'Backdoor' in WhatsApp's end-to-end encryption leaves messages open to interception [Updated]
Facebook has long-claimed that its WhatsApp messaging service is completely secure and messages cannot be intercepted thanks to its use of end-to-end encryption. But researchers have unearthed what they call a serious security flaw that makes it possible to read encrypted messages.
Based on Open Whisper Systems' Signal Protocol, the unique security keys used to implement end-to-end encryption should keep messages secure. But WhatsApp can force offline users to generate new keys and this could allow Facebook -- and third parties -- to read messages.
The problem is seen by some a serious one, as WhatsApp's supposed security has earned it a good deal of respect, and it is a communication tool that those who wish to remain anonymous have come to rely upon. Tobias Boelter, a security researcher at the University of California, discovered the problem. He says: "If WhatsApp is asked by a government agency to disclose its messaging records, it can effectively grant access due to the change in keys".
As the Guardian explains:
WhatsApp has the ability to force the generation of new encryption keys for offline users, unbeknown to the sender and recipient of the messages, and to make the sender re-encrypt messages with new keys and send them again for any messages that have not been marked as delivered.
The recipient is not made aware of this change in encryption, while the sender is only notified if they have opted-in to encryption warnings in settings, and only after the messages have been resent. This re-encryption and rebroadcasting effectively allows WhatsApp to intercept and read users’ messages.
The problem does not lie with the Signal protocol itself -- the issue is entirely related to how WhatsApp has implemented it. Despite the fact that Boelter reported the problem to Facebook last April, the 'backdoor' is still present. The company says that it is not actively working on it, and goes on to say that it is "expected behavior".
Privacy experts are concerned that WhatsApp is actually far less secure than users have been led to believe. Boelter says that people "might say that this vulnerability could only be abused to snoop on 'single' targeted messages, not entire conversations. This is not true if you consider that the WhatsApp server can just forward messages without sending the 'message was received by recipient' notification (or the double tick), which users might not notice. Using the retransmission vulnerability, the WhatsApp server can then later get a transcript of the whole conversation, not just a single message".
Speaking to the Guardian, a WhatsApp spokesperson remains adamant that security is high:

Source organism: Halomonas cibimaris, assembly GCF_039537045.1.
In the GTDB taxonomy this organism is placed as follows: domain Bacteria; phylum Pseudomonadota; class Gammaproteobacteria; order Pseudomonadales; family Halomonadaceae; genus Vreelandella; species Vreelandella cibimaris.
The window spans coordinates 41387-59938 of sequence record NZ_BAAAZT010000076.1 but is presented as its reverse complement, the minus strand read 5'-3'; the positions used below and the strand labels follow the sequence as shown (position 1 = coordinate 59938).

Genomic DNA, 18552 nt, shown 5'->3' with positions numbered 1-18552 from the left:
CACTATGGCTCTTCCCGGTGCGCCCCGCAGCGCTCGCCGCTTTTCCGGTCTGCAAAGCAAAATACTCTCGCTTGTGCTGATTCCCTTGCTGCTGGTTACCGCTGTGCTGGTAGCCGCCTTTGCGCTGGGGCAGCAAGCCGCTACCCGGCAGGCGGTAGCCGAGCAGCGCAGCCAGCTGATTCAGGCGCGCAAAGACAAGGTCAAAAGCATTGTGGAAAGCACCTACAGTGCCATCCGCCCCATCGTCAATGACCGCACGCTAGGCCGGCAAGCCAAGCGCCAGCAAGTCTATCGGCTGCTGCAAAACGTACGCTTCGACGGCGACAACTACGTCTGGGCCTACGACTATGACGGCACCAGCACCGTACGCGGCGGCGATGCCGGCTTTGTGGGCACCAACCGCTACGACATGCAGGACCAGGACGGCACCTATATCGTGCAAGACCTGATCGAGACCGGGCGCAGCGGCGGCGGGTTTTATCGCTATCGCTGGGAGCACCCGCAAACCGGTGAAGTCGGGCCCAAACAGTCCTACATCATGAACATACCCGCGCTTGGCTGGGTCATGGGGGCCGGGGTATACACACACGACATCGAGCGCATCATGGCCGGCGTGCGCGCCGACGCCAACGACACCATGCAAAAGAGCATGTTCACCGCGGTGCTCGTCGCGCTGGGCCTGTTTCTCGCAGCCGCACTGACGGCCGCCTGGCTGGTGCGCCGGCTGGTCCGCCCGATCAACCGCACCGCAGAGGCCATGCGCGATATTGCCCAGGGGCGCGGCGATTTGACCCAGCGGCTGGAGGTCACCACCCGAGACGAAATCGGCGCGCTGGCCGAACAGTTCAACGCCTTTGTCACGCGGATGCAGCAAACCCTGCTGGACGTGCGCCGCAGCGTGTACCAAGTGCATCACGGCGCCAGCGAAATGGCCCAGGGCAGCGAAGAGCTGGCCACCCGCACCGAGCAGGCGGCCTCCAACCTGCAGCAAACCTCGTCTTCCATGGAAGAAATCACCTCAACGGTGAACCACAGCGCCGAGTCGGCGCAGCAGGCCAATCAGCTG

Over 1 billion people use WhatsApp today because it is simple, fast, reliable and secure. At WhatsApp, we've always believed that people's conversations should be secure and private. Last year, we gave all our users a better level of security by making every message, photo, video, file and call end-to-end encrypted by default. As we introduce features like end-to-end encryption, we focus on keeping the product simple and take into consideration how it's used every day around the world.
In WhatsApp's implementation of the Signal protocol, we have a "Show Security Notifications" setting (option under Settings > Account > Security) that notifies you when a contact’s security code has changed. We know the most common reasons this happens are because someone has switched phones or reinstalled WhatsApp. This is because in many parts of the world, people frequently change devices and sim cards. In these situations, we want to make sure people’s messages are delivered, not lost in transit.
Not everyone agrees that this should be classed as a 'backdoor'. Clearly WhatsApp believes that this is precisely how things should be, and Alec Muffett, a security researcher who has worked on Facebook’s engineering security infrastructure team, dismisses the notion as FUD, saying to Gizmodo:
I characterize the threat posed by such reportage as being fear and uncertainty and doubt on an 'anti-vaccination' scale. It is not a bug, it is working as designed and someone is saying it’s a ‘flaw’ and pretending it is earth shattering when in fact it is ignorable.
Gizmodo itself also dismisses the security issue:
Basically, what the Guardian is reporting as a 'backdoor' is actually an already well-known way to exploit encrypted messaging systems that is extremely difficult to pull off.
How you proceed is entirely up to you. You might be interested in reading the article How to protect yourself from the WhatsApp 'backdoor' if you are concerned.
A WhatsApp spokesperson has issued a statement in response to the original Guardian story:
The Guardian posted a story this morning claiming that an intentional design decision in WhatsApp that prevents people from losing millions of messages is a 'backdoor' allowing governments to force WhatsApp to decrypt message streams. ** This claim is false.**
WhatsApp does not give governments a 'backdoor' into its systems and would fight any government request to create a backdoor. The design decision referenced in the Guardian story prevents millions of messages from being lost, and WhatsApp offers people security notifications to alert them to potential security risks. WhatsApp published a technical white paper on its encryption design, and has been transparent about the government requests it receives, publishing data about those requests in the Facebook Government Requests Report.